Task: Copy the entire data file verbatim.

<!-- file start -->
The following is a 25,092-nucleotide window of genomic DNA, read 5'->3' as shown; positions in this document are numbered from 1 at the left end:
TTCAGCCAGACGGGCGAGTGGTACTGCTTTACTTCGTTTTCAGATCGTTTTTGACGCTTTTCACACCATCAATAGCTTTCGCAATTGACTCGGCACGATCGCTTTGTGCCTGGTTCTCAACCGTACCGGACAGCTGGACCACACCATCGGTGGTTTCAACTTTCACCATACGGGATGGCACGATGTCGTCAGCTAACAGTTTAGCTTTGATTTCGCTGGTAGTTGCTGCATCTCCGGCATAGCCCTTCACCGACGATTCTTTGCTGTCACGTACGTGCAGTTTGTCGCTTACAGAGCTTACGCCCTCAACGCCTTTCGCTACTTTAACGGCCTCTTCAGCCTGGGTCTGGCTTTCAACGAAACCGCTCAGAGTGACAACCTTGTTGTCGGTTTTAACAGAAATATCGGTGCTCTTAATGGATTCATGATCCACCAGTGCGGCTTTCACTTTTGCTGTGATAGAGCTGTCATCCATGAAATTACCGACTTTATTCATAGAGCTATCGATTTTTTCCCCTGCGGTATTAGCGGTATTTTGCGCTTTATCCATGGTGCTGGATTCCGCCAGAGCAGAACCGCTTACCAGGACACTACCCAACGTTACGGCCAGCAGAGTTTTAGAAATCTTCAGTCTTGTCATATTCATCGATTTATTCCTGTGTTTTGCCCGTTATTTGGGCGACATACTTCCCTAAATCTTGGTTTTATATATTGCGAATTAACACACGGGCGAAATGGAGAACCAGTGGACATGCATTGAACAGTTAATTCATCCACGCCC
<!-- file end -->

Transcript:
The following is a 25,092-nucleotide window of genomic DNA, read 5'->3' as shown; positions in this document are numbered from 1 at the left end:
TTCAGCCAGACGGGCGAGTGGTACTGCTTTACTTCGTTTTCAGATCGTTTTTGACGCTTTTCACACCATCAATAGCTTTCGCAATTGACTCGGCACGATCGCTTTGTGCCTGGTTCTCAACCGTACCGGACAGCTGGACCACACCATCGGTGGTTTCAACTTTCACCATACGGGATGGCACGATGTCGTCAGCTAACAGTTTAGCTTTGATTTCGCTGGTAGTTGCTGCATCTCCGGCATAGCCCTTCACCGACGATTCTTTGCTGTCACGTACGTGCAGTTTGTCGCTTACAGAGCTTACGCCCTCAACGCCTTTCGCTACTTTAACGGCCTCTTCAGCCTGGGTCTGGCTTTCAACGAAACCGCTCAGAGTGACAACCTTGTTGTCGGTTTTAACAGAAATATCGGTGCTCTTAATGGATTCATGATCCACCAGTGCGGCTTTCACTTTTGCTGTGATAGAGCTGTCATCCATGAAATTACCGACTTTATTCATAGAGCTATCGATTTTTTCCCCTGCGGTATTAGCGGTATTTTGCGCTTTATCCATGGTGCTGGATTCCGCCAGAGCAGAACCGCTTACCAGGACACTACCCAACGTTACGGCCAGCAGAGTTTTAGAAATCTTCAGTCTTGTCATATTCATCGATTTATTCCTGTGTTTTGCCCGTTATTTGGGCGACATACTTCCCTAAATCTTGGTTTTATATATTGCGAATTAACACACGGGCGAAATGGAGAACCAGTGGACATGCATTGAACAGTTAATTCATCCACGCCC